Anyone unfamiliar with the way the U.S. treats dead young black men should take a look at today's New York Times front-page mini-profile of Michael Brown, the unarmed 18-year-old who was shot and killed by a police officer in Ferguson, Mo. earlier this month. It's headlined "Michael Brown Spent Last Weeks Grappling With Problems and Promise"—problems, you say?
Michael Brown, 18, due to be buried on Monday, was no angel, with public records and interviews with friends and family revealing both problems and promise in his young life. Shortly before his encounter with Officer Wilson, the police say he was caught on a security camera stealing a box of cigars, pushing the clerk of a convenience store into a display case. He lived in a community that had rough patches, and he dabbled in drugs and alcohol. He had taken to rapping in recent months, producing lyrics that were by turns contemplative and vulgar. He got into at least one scuffle with a neighbor. [...]
As a boy, Michael was a handful. When his parents put up a security gate, he would try to climb it. When they left out pens and pencils, he would use them to write on the wall. He used to tap on the ground, so his parents got him a drum set; his father played the drums. He grew into a reserved young man around people he did not know, but joking and outgoing with those close to him.
Is the Times cryptically gesturing at some unpublishable knowledge of Brown's behavior or juvenile record? Or has no one at the paper ever met a teenager before? "Michael Brown Spent Entire Life Being Pretty Normal Child, Teenager" is, admittedly, a less interesting angle. Maybe, given this telling detail—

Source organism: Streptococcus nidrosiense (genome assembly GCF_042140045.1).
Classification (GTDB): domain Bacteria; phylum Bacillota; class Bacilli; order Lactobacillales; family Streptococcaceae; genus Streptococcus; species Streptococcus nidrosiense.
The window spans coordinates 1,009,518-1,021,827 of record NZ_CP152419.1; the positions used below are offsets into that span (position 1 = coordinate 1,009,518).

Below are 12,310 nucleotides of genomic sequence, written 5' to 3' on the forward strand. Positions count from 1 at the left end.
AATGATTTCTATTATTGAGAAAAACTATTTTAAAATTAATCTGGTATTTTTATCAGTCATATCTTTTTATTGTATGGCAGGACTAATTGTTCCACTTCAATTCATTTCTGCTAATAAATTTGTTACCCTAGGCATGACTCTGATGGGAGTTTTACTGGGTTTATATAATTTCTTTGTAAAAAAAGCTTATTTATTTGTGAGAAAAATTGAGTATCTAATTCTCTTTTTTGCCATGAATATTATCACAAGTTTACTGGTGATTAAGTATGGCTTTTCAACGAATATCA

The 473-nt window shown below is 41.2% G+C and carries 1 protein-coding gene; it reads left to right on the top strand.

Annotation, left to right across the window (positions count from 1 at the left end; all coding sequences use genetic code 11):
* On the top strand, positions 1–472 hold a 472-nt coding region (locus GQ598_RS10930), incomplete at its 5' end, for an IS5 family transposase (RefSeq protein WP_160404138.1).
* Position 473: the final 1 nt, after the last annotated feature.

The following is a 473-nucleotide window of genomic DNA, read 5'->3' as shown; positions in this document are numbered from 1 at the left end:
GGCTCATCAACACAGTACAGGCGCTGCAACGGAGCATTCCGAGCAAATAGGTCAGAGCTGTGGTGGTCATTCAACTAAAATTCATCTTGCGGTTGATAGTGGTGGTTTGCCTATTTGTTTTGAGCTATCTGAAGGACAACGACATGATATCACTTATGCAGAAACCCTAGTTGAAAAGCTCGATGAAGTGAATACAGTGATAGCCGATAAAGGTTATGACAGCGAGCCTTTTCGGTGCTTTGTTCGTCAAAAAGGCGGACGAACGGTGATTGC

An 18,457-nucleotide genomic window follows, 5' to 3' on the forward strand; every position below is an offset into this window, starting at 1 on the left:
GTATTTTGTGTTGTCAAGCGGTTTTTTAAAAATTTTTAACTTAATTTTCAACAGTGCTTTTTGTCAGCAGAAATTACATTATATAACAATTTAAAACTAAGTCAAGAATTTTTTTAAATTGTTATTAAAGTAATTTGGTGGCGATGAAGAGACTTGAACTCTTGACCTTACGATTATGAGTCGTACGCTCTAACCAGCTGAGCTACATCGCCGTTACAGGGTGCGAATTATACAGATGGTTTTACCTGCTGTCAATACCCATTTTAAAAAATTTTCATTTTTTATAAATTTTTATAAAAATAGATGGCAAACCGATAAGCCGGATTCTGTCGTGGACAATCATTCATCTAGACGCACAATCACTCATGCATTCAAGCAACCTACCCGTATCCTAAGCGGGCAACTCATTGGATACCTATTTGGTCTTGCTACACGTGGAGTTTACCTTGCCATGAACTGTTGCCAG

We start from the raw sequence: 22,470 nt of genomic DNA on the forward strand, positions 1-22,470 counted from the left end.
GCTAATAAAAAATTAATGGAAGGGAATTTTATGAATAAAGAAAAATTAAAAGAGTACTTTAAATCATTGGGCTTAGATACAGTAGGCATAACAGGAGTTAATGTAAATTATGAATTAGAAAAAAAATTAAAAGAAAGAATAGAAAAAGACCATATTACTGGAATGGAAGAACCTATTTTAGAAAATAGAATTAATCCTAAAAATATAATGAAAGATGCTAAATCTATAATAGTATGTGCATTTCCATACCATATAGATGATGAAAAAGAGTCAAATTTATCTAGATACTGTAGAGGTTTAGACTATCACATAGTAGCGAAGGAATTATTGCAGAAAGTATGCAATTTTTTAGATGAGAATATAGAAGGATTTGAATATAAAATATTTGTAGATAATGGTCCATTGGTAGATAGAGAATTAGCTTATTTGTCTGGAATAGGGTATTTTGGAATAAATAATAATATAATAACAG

In the ninth grade at McCluer High School in Florissant, Mr. Brown was accused of stealing an iPod. His mother said she went to the school, eventually showing a receipt to prove the iPod was his.
—we could settle for "Despite Facing Discrimination and Suspicion, Young Man Looked Forward to Future Before Police Killed Him."
As a teenager, Darren Wilson lived in St. Peters, Mo., a mostly white city of 54,000 about 20 miles west of Ferguson, where his environment was chaotic. He was the eldest of three children of Tonya Dee Durso, who, records show, carried out financial crimes, including against Sandra Lee Finney, who lived across the street and had believed they were friends.
"It's a terrible thing that has happened now, but he did have a troubled childhood," Ms. Finney said in an interview, adding that Officer Wilson's family had somewhat awkwardly stayed in the neighborhood — moving just one door down — even after his mother was convicted of stealing and forgery in 2001. [...]
Officer Wilson's formative experiences in policing came in a department that wrestled historically with issues of racial tension, mismanagement and turmoil. During Officer Wilson's brief tenure, another officer was fired for a wrongful shooting, and a lieutenant was accused of stealing federal funds. In 2011, in the wake of federal and state investigations into the misuse of grant money, the department closed, and the city entered into a contract to be policed by the county. The department was found to have used grant money to pay overtime for D.W.I. checkpoints that never took place.
If Mike Brown "liv[ing] in a community that had rough patches" made him "no angel," what did growing up in a household with a convicted criminal and learning how to police in a corrupt racist department make Darren Wilson? A "Low-Profile Officer With Unsettled Early Days," apparently.
[image, of four-year-old Jeremiah Parker at a protest in Ferguson, via AP]